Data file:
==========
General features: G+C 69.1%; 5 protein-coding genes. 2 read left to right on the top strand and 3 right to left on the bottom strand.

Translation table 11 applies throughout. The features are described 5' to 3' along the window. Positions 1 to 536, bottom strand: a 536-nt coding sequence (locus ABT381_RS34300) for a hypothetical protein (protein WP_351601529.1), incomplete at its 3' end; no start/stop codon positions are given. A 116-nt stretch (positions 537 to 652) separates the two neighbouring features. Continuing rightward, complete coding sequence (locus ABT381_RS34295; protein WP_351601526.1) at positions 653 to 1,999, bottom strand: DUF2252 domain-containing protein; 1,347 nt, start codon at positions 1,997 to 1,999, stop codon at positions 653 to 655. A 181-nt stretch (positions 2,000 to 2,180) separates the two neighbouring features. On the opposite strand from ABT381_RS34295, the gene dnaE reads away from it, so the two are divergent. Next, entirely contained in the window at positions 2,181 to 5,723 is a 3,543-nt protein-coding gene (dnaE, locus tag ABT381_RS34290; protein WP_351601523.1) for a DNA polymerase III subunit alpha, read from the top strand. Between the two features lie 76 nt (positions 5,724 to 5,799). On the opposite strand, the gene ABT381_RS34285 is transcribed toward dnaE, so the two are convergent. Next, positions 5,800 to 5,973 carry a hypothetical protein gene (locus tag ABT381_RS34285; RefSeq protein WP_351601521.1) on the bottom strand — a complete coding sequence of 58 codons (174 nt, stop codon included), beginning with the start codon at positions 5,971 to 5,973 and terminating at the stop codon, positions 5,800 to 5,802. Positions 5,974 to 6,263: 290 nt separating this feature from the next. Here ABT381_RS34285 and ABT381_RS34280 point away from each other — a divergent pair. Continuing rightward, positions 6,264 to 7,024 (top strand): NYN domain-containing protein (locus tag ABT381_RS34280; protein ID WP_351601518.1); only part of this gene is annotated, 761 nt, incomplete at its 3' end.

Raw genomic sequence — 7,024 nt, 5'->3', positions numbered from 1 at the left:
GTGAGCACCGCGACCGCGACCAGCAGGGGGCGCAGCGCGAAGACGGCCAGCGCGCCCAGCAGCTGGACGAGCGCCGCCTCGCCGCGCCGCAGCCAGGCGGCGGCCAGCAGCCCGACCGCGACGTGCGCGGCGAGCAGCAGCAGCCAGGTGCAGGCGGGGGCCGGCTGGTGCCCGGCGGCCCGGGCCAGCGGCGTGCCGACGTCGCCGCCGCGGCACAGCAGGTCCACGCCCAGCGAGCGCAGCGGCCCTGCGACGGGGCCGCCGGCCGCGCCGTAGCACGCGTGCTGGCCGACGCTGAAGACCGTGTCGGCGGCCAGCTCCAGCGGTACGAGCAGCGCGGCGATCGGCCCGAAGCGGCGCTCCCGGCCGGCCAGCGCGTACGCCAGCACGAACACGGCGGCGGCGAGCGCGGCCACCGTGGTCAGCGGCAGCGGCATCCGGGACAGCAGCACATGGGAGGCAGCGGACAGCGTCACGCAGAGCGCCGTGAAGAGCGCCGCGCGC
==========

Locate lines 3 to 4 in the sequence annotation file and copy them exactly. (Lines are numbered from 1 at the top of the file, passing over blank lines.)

Raw genomic sequence — 7,024 nt, 5'->3', positions numbered from 1 at the left:
GTGAGCACCGCGACCGCGACCAGCAGGGGGCGCAGCGCGAAGACGGCCAGCGCGCCCAGCAGCTGGACGAGCGCCGCCTCGCCGCGCCGCAGCCAGGCGGCGGCCAGCAGCCCGACCGCGACGTGCGCGGCGAGCAGCAGCAGCCAGGTGCAGGCGGGGGCCGGCTGGTGCCCGGCGGCCCGGGCCAGCGGCGTGCCGACGTCGCCGCCGCGGCACAGCAGGTCCACGCCCAGCGAGCGCAGCGGCCCTGCGACGGGGCCGCCGGCCGCGCCGTAGCACGCGTGCTGGCCGACGCTGAAGACCGTGTCGGCGGCCAGCTCCAGCGGTACGAGCAGCGCGGCGATCGGCCCGAAGCGGCGCTCCCGGCCGGCCAGCGCGTACGCCAGCACGAACACGGCGGCGGCGAGCGCGGCCACCGTGGTCAGCGGCAGCGGCATCCGGGACAGCAGCACATGGGAGGCAGCGGACAGCGTCACGCAGAGCGCCGTGAAGAGCGCCGCGCGC